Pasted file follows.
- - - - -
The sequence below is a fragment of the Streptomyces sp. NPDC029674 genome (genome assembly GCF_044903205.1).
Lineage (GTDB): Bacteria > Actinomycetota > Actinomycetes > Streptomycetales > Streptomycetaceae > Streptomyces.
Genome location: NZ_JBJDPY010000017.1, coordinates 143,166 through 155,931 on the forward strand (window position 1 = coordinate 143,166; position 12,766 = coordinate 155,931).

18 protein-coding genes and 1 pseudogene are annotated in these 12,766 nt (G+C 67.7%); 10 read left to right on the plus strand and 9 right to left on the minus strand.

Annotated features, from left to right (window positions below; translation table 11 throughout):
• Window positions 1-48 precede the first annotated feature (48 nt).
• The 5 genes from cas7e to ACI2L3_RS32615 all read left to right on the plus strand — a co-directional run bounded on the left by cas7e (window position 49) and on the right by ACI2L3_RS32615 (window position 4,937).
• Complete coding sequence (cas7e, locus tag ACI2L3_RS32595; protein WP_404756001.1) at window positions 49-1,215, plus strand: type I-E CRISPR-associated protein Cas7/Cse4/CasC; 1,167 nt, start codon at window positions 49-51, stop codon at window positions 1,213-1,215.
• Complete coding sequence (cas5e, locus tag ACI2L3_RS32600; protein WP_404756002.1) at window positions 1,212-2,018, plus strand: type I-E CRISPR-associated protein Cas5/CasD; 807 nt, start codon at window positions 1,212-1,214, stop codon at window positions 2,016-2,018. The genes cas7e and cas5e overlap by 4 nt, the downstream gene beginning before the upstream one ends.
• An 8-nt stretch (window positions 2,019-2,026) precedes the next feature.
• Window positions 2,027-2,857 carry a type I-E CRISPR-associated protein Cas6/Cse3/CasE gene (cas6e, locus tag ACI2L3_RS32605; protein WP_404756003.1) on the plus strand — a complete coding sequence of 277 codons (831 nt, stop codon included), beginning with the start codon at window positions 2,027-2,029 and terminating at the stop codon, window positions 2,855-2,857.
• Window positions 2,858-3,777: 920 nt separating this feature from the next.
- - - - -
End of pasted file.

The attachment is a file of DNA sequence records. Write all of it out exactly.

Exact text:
The sequence below is a fragment of the Streptomyces sp. NPDC029674 genome (genome assembly GCF_044903205.1).
Lineage (GTDB): Bacteria > Actinomycetota > Actinomycetes > Streptomycetales > Streptomycetaceae > Streptomyces.
Genome location: NZ_JBJDPY010000017.1, coordinates 143,166 through 155,931 on the forward strand (window position 1 = coordinate 143,166; position 12,766 = coordinate 155,931).

18 protein-coding genes and 1 pseudogene are annotated in these 12,766 nt (G+C 67.7%); 10 read left to right on the plus strand and 9 right to left on the minus strand.

Annotated features, from left to right (window positions below; translation table 11 throughout):
• Window positions 1-48 precede the first annotated feature (48 nt).
• The 5 genes from cas7e to ACI2L3_RS32615 all read left to right on the plus strand — a co-directional run bounded on the left by cas7e (window position 49) and on the right by ACI2L3_RS32615 (window position 4,937).
• Complete coding sequence (cas7e, locus tag ACI2L3_RS32595; protein WP_404756001.1) at window positions 49-1,215, plus strand: type I-E CRISPR-associated protein Cas7/Cse4/CasC; 1,167 nt, start codon at window positions 49-51, stop codon at window positions 1,213-1,215.
• Complete coding sequence (cas5e, locus tag ACI2L3_RS32600; protein WP_404756002.1) at window positions 1,212-2,018, plus strand: type I-E CRISPR-associated protein Cas5/CasD; 807 nt, start codon at window positions 1,212-1,214, stop codon at window positions 2,016-2,018. The genes cas7e and cas5e overlap by 4 nt, the downstream gene beginning before the upstream one ends.
• An 8-nt stretch (window positions 2,019-2,026) precedes the next feature.
• Window positions 2,027-2,857 carry a type I-E CRISPR-associated protein Cas6/Cse3/CasE gene (cas6e, locus tag ACI2L3_RS32605; protein WP_404756003.1) on the plus strand — a complete coding sequence of 277 codons (831 nt, stop codon included), beginning with the start codon at window positions 2,027-2,029 and terminating at the stop codon, window positions 2,855-2,857.
• Window positions 2,858-3,777: 920 nt separating this feature from the next.